The Critical Engineer (Julian Oliver, Gordan Savicic, Danja Vasilev) considers Engineering to be the most transformative language of our time, shaping the way we move, communicate and think. It is the work of the Critical Engineer to study and exploit this language, exposing its influence. The Critical Engineer considers any technology depended upon to be both a challenge and a threat. The greater the dependence on a technology the greater the need to study and expose its inner workings, regardless of ownership or legal provision. The Critical Engineer raises awareness that with each technological advance our techno-political literacy is challenged. The Critical Engineer deconstructs and incites suspicion of rich user experiences. The Critical Engineer looks beyond the 'awe of implementation' to determine methods of influence and their specific effects. The Critical Engineer recognises that each work of engineering engineers its user, proportional to that user's dependency upon it. The Critical Engineer expands 'machine' to describe interrelationships encompassing devices, bodies, agents, forces and networks. The Critical Engineer observes the space between the production and consumption of technology. Acting rapidly to changes in this space, the Critical Engineer serves to expose moments of imbalance and deception. The Critical Engineer looks to the history of art, architecture, activism, philosophy and invention and finds exemplary works of Critical Engineering. Strategies, ideas and agendas from these disciplines will be adopted,re-purposed and deployed. The Critical Engineer notes that written code expands into social and psychological realms, regulating behavior between people and the machines they interact with. By understanding this, the Critical Engineer seeks to reconstruct user-constraints and social action through means of digital excavation. The Critical Engineer considers the exploit to be the most desirable form of exposure.
Julian Oliver is a New Zealander, Critical Engineer and artist based in Berlin. His projects and the occasional paper have been presented at many museums, international electronic-art events and conferences, including the Tate Modern, Transmediale, Ars Electronica, FILE and the Japan Media Arts Festival. Julian has received several awards, most notably a Golden Nica at Prix Ars Electronica 2011 for the project Newstweek. Julian has given numerous workshops and master classes in software art, creative hacking, data forensics, computer networking, object-oriented programming for artists, augmented reality, virtual architecture, artistic game-development, information visualisation, UNIX/Linux and open source development practices worldwide. He is an advocate of Free and Open Source Software in education and is a supporter of, and contributor to, initiatives that promote privacy in the network domain.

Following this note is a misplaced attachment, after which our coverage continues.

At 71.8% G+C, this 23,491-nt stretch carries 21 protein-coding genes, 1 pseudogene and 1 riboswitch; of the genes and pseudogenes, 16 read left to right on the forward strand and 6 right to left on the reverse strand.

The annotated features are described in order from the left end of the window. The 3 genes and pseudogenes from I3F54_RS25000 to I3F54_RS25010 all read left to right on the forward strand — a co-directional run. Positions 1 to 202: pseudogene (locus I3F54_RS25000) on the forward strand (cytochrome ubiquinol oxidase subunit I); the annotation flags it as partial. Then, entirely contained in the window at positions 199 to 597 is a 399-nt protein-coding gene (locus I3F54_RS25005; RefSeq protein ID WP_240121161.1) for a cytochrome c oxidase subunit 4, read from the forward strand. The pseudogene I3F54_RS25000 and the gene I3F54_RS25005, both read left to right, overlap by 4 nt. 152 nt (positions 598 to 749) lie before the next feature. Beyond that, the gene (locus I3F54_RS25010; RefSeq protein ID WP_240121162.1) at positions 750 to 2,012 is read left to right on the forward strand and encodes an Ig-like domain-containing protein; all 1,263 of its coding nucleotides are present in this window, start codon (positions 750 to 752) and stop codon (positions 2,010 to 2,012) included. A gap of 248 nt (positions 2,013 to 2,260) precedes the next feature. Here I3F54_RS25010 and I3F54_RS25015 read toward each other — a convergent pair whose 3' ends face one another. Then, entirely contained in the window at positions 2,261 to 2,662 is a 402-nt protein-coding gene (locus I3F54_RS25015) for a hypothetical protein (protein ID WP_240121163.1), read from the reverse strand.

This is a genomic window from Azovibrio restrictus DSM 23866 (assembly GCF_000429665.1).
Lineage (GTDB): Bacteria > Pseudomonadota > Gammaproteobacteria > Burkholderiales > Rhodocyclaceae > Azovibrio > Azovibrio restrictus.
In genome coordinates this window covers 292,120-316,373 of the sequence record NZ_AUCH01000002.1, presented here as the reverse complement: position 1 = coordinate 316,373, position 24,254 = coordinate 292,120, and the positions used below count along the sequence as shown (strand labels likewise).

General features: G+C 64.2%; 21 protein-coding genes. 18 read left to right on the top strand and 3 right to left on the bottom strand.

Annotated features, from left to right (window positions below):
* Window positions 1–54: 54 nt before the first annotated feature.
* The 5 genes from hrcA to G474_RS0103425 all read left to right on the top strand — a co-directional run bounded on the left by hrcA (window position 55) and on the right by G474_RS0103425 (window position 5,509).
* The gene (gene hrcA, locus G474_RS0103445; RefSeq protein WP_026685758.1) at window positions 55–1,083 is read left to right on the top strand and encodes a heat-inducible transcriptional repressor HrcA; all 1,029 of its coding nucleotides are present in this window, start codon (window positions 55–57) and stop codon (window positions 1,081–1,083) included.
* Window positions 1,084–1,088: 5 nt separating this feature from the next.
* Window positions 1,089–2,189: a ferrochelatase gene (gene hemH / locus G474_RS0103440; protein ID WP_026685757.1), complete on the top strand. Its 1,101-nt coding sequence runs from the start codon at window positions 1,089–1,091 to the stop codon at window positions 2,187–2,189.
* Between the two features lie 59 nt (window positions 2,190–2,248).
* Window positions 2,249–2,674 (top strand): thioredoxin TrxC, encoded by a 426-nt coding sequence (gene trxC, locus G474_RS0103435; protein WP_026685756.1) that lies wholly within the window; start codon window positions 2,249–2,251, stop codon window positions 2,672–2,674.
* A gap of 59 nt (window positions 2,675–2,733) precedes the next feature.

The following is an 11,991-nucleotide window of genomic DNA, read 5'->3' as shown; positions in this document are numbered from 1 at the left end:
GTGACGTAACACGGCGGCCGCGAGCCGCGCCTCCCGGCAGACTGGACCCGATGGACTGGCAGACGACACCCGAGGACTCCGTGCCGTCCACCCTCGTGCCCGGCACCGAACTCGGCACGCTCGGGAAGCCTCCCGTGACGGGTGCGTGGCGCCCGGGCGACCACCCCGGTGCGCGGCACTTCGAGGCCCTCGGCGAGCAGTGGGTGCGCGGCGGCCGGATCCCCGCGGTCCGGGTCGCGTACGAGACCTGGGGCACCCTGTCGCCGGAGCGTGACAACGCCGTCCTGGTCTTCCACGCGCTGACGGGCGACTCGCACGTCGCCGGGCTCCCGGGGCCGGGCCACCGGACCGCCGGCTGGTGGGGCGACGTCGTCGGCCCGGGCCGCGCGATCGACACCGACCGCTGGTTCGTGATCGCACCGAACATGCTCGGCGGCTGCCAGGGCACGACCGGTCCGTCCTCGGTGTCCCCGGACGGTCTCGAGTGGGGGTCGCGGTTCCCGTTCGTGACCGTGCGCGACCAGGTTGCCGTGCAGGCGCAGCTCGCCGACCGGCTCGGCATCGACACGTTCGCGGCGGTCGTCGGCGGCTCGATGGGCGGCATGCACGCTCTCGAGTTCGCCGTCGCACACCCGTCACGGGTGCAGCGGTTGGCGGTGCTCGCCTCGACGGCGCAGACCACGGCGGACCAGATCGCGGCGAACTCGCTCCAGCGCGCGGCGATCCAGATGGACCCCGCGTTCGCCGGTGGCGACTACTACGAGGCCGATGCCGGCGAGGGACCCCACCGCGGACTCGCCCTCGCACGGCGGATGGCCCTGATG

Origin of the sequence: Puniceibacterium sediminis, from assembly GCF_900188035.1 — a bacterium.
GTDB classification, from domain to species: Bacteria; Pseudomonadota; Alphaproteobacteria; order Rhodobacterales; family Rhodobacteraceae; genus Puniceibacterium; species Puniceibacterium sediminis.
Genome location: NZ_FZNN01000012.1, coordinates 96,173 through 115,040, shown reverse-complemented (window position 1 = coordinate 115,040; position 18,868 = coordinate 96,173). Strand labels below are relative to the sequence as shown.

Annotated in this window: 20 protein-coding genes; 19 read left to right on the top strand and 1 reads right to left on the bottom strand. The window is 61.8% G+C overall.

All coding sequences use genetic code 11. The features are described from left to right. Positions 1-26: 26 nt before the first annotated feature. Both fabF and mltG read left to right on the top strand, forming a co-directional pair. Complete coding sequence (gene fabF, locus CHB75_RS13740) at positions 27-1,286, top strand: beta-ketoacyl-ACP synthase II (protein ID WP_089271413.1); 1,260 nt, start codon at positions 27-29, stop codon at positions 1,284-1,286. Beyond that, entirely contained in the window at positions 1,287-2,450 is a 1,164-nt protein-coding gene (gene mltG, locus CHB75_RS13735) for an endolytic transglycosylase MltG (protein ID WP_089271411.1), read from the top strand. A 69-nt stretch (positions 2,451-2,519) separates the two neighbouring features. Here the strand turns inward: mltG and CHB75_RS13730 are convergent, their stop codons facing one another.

The Transparency Grenade, Network intervention device, exploit enactor 2012
Danja Vasiliev (Russian: Даня Васильев,) is a Critical Engineer born in Saint-Petersburg, currently living and working in Berlin. Starting from year 1999 Danja is involved in international computer-technology events, exhibitions and seminars around the world. He received a number of awards and mentions at Ars Electronica, Japan Media Art Festival, Transmediale and collaborated with many other organisations.
"..when a person gives self-control over to a computer and accepts the default options without a question, that person becomes a cyborg.."
Danja Vasiliev is studying Systems and Networks through "anti-disciplinary" experimentation with hardware and software. Using computational platforms he engages in examination and exploitation of Network paradigms in physical and digital realms. Basing on the findings Vasiliev creates and exhibits works of Critical Engineering, gives public workshops and talks. Danja regularly teaches courses on topics of network insecurity, software/OS modification, hardware re-engineering, digital forensics and else.
In October 2011, together with his colleagues Julian Oliver and Gordan Savičić, Danja Vasiliev coauthored The Critical Engineering Manifesto. In his work and everyday computing Danja is using GNU/Linux software and propagandizes Open Source practices in all scopes of life.
PRISM (The Beacon Frame) - prototype built and exhibited during Art Hack Days Berlin. The resulting project will be shown at Transmediale 2014 on the 29th January 2014 in Berlin, Germany. In collaboration with Julian Oliver.